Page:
He’s no longer with us. Waves of nostalgia crash over me leaving me reeling, staggering through the memories, hoping to grasp something to hold onto.
Today my Uncle Stavros died. My surrogate father in Greece. The man who helped me settle in when I travelled back to my homeland to find my roots at 29. I found him. The trunk of our patriachal family tree. Strong, sturdy and supportive.
He took me in and ensconced me in my father’s family home. The house my father was born in. Rooms of uneven walls, blackened corners of soot-stained peeling paint, wood fired stove smoke clinging to the walls. Rooms full of lumpy, straw-filled, day beds, crocheted lace curtains, walls adorned with elaborate tapestries, old family portraits staring down sombrely. Rooms that held memories of children, chickens, Greek mountain tea, old Greek records, simple pleasures from long ago.
The old house still stands, abandoned now, the crows taking residence. My father left long ago with his family, making a nest in Australia.My Uncle stayed behind and built a new house above the Kelli Cafe he has always run proudly. A place where men would come to drink coffee, ouzo, play cards and backgammon, discuss politics, philosophy and laugh after a hard day on the fields or shepherding.
I loved the constant chatter of companionship wafting up from below as I sat on the balcony looking out across the rocky mountain ranges.
I loved waking to the tinkling of goat bells, mountain views and smoky, sage permeating the air.
I loved the sense of family, community and life interwoven in this tightly knit village.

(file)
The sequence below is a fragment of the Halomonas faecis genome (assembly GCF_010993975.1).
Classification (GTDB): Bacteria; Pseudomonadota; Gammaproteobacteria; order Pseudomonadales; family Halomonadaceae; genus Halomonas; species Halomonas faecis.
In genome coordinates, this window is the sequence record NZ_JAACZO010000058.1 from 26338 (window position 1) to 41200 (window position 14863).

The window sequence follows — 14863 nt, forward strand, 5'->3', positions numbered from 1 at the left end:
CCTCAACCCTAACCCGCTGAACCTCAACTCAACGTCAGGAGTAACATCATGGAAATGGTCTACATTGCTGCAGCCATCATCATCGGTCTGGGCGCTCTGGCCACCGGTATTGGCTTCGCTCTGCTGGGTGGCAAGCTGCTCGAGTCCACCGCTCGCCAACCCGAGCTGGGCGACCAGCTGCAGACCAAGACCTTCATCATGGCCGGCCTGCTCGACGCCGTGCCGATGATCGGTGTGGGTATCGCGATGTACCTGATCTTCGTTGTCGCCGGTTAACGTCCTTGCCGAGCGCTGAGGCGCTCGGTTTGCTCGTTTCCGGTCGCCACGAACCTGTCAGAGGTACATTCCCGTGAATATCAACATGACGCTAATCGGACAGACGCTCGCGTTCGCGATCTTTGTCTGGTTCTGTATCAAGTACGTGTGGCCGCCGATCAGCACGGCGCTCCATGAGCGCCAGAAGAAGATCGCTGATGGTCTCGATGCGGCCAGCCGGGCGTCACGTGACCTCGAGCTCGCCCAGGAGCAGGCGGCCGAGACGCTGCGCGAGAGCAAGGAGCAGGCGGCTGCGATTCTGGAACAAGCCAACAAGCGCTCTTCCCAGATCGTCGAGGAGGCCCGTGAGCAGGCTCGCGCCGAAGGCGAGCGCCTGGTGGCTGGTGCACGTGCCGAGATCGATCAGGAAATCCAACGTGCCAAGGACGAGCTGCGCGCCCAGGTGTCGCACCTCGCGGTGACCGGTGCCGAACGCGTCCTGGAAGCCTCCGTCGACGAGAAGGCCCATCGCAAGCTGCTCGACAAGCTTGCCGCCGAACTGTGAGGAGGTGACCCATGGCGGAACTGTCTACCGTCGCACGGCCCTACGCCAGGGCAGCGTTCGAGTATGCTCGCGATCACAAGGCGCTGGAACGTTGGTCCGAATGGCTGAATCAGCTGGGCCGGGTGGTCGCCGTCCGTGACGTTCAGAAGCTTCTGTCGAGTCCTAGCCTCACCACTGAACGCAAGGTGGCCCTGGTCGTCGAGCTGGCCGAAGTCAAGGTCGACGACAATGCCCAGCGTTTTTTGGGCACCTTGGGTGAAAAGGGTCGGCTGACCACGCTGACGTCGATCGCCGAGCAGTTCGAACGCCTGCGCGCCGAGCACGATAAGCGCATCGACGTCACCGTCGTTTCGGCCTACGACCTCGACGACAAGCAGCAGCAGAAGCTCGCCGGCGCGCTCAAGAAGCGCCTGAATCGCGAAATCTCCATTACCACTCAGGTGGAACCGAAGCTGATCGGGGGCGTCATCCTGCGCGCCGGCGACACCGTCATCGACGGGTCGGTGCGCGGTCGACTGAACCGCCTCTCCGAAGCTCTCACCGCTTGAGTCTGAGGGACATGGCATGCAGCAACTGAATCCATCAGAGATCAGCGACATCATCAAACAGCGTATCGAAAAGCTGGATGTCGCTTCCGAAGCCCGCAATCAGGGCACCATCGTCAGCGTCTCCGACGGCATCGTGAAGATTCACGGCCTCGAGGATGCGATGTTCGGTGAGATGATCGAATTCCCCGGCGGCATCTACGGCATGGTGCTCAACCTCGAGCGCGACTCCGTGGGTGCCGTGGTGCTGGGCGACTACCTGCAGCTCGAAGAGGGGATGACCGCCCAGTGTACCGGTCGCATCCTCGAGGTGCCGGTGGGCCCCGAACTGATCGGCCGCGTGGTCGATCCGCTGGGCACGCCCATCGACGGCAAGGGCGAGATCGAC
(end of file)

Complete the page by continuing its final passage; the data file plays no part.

I loved the strong leadership and sense of security that emanated from my Uncle.
Today I felt the loss of him acutely, the loss of family painfully, the loss of connection, history; the heartbreak of long distance lamentation of a heart divided between two cultures. Today yet another link with the homeland was broken, another heartstring severed.
My uncle held me and carried me as a two year old to the ship Nea Patrida when we migrated to Australia, he welcomed me back as a 13 year old and then settled me in when I returned to live at 29. He was the one constant in many trips back and forth. He was my rock.
Finally he gave me away at my wedding when my father could not travel to Greece.
He travelled from the village for three hours in a bus convoy filled with my relatives to a beautiful Byzantine church in Thessaloniki and was there for me in every sense of the word. And then I never saw him again.
Today I lost my Uncle Stavros, my second Dad, the host of my Greek life, the caretaker of my journeys, the keeper of my memories. And it will never be the same going back to Greece again.